Enchantress 1833

  1. Home
  2. /
  3. Ships
  4. /
  5. Enchantress 1833

The Ship, Builder and Owner

Enchantress was built in Bristol in 1828, however she did not appear in Lloyds Register until 1829 (right). The ship’s specifications are shown (left) where her builder has been cited as Joseph Tippitt of Bristol. I cannot find this man among the known shipbuilders/owners of Bristol in the 1820s. However, among them is a James Tippett who was associated with a number of ships: Thetis, Peggy, Asia, Ebenezer, Africa and Earl of Liverpool at the Canons Marsh shipyard, Bristol.

W Drew is cited in 1829 as her master and owner on a trade voyage from Bristol to St. Vincent in the Caribbean. In 1830 Drew sailed her to Calcutta under licence from the East India Company. In 1833 Drew relinquished the sailing of the ship to Captain Thomas Canney for her only convict voyage. Canney then seems to have continued as master until the Enchantress was wrecked in 1837.

The Ship’s Unwilling Passengers

Nosological Abstract

Enchantress sailed from Portsmouth on 13th April 1833 with 200 male convicts embarked from two hulks in Portsmouth harbour. They had come from Middlesex Gaol Delivery (66) and London Gaol Delivery (16) – probably tried in the Old Bailey Central Criminal Courts. The balance of the prisoners had been sentenced at Assizes and Quarter Sessions county courts all over England.

William Blackburn, aged 75, died at sea on 20th July 1833, described in Case Note #4 with diarrhoea. Blackburn had been sentenced to 14 years penal servitude at York Quarter Sessions – a ridiculous notion for a man of 75 years of age! One source indicates that there were 55 convicts on board who had been given life sentences – but I cannot verify this claim.

The Ship’s Guards and Carers

Enchantress was one of 14 convict ships arriving in Van Diemen’s Land from British ports in 1833. This was Enchantress‘s only convict voyage to Australia. The 21st Regiment troops were convict guards, arriving convoy-like, assembling in VDL. Within six weeks most of the guards would be detached to the (then) convict-free Swan River Colony. Guarding the convicts to Hobart are listed right: two officers, one sergeant, 28 rank and file troops, accompanied by six women and seven children. Privates John Allison, Malachi Hogan and Lawrence Mooney took their Army discharges and settled in the Colony.

The Master for this voyage was Captain Thomas Canney and the Surgeon Superintendent James Osborne R.N.

The Ship’s Voyage

18 Mar 1833 At Deptford 21st Regiment guards embarked on Enchantress for Portsmouth.
30 Mar At Spithead convicts boarded from hulks Leviathan (150) and York (50).
13 Apr Departed Portsmouth.
31 Jul Arrived Hobart, Van Diemen’s Land.
Passage 109 days. Disembarked 199 convicts. Temperatures on voyage (see right).

The Ship’s Journal

Surgeon Osborne’s General Remarks

James Osborne R.N. maintained his Surgeon Superintendent’s journal on Enchantress from 8th March to 5th August 1833, accompanying the 21st Regiment guards from Deptford, London to Hobart, Van Diemen’s Land.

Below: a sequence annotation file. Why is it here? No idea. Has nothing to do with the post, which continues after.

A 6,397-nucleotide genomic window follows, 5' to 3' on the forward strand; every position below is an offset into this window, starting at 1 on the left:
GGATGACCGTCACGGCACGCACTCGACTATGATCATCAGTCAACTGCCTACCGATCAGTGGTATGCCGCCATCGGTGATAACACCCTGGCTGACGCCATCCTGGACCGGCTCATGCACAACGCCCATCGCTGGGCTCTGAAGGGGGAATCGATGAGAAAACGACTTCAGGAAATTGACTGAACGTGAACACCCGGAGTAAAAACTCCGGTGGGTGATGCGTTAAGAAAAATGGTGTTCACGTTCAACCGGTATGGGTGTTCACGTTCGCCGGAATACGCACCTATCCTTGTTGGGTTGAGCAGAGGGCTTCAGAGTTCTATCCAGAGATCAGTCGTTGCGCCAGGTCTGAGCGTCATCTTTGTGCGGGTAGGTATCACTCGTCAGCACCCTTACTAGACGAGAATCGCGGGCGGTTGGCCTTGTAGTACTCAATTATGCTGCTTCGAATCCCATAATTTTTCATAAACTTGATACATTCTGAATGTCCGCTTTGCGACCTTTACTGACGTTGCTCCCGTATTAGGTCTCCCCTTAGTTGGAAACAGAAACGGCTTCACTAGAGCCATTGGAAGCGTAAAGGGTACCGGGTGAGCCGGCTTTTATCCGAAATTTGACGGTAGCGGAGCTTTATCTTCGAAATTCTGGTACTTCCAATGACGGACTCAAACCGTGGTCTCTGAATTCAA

James Osborne was born in Dromore, County Tyrone, Ireland. He may have been related to John and Alick Osborne, Royal Navy surgeons who also served on convict ships. James became an experienced Surgeon Superintendent on three voyages to NSW – Layton 1829, Palambam 1831, and Royal Admiral 1835, with Enchantress 1833 and Maria Somes 1844 to VDL.

James Osborne’s general remarks in his journal are the briefest I have encountered, but he seemed satisfied with the general health of the convicts throughout the voyage, recording, the guards, ships crew, and convicts were healthy in the extreme. His Nosological Summary was equally brief (above). Only six were on the Sick List and each had extensive Case Notes in the journal.

The Ship’s Demise

From 2009-2015, United States archaeological students conducted underwater field schools in the waters off Bermuda on a site called the Iron Plate Wreck – named for two large stacks of sheet iron, one located at the stern and one at the bow. Historical research revealed it likely to be Enchantress.

On 21st November 1836, Enchantress sailed from Liverpool to New York when she struck a reef on 5 February 1837 off Bermuda and sank. She was carrying cargo (later recovered) along with over 60 Irish emigrants. The passengers were saved by Bermudians. In Lloyds last listing of 1837 Thomas Canney is shown as master, but no other details.

The ship’s insurance document filed by the master for insurance purposes details a tumultuous voyage marked by storms, rowdy passengers and crew, and two deaths. One of the deceased had fallen from the main deck into the sea on 27th January during a turbulent storm.


Wikipedia, Wikipedia Commons
Lloyd’s Registers 1828-1838.
The Convict Ships, 1787-1868, Charles Bateson 1974.
Free Settler or Felon? website, Jan Willetts.
Claim a Convict website.
Convict Records of Australia, State Library of Queensland.
Australian Medical Pioneer Index.
Log of Logs, Ian Nicholson Vol. 1, p. 171.
Wrecksite website, Jan Lettens.
Convicts, Cargo. and Calamity: The Wreck of an Emigrant Ship, Abigail E Casavant Master’s Thesis, University of Rhode Island.
Records of Bristol Ships 1800-1838, ed. Grahame D Farr.
Conquest and Settlement, 21st Regiment in Western Australia 1833-1840.
Musters and Pay Lists WO12-3802 to 3809, National Archives, Kew.
Embarkation Returns WO25-3503, National Archives, Kew.
Journal of His Majesty’s Ship Enchantress, ADM101-25-9, National Archives, Kew.

Morning Post 1 Apr 1833.
Hobart Town Courier 2 Aug 1833.
Public Ledger & Daily Advertiser 4 Nov 1837.
The Royal Gazette, Bermuda 3 Mar 2014 (with illustration).


© Diane Oldman 2023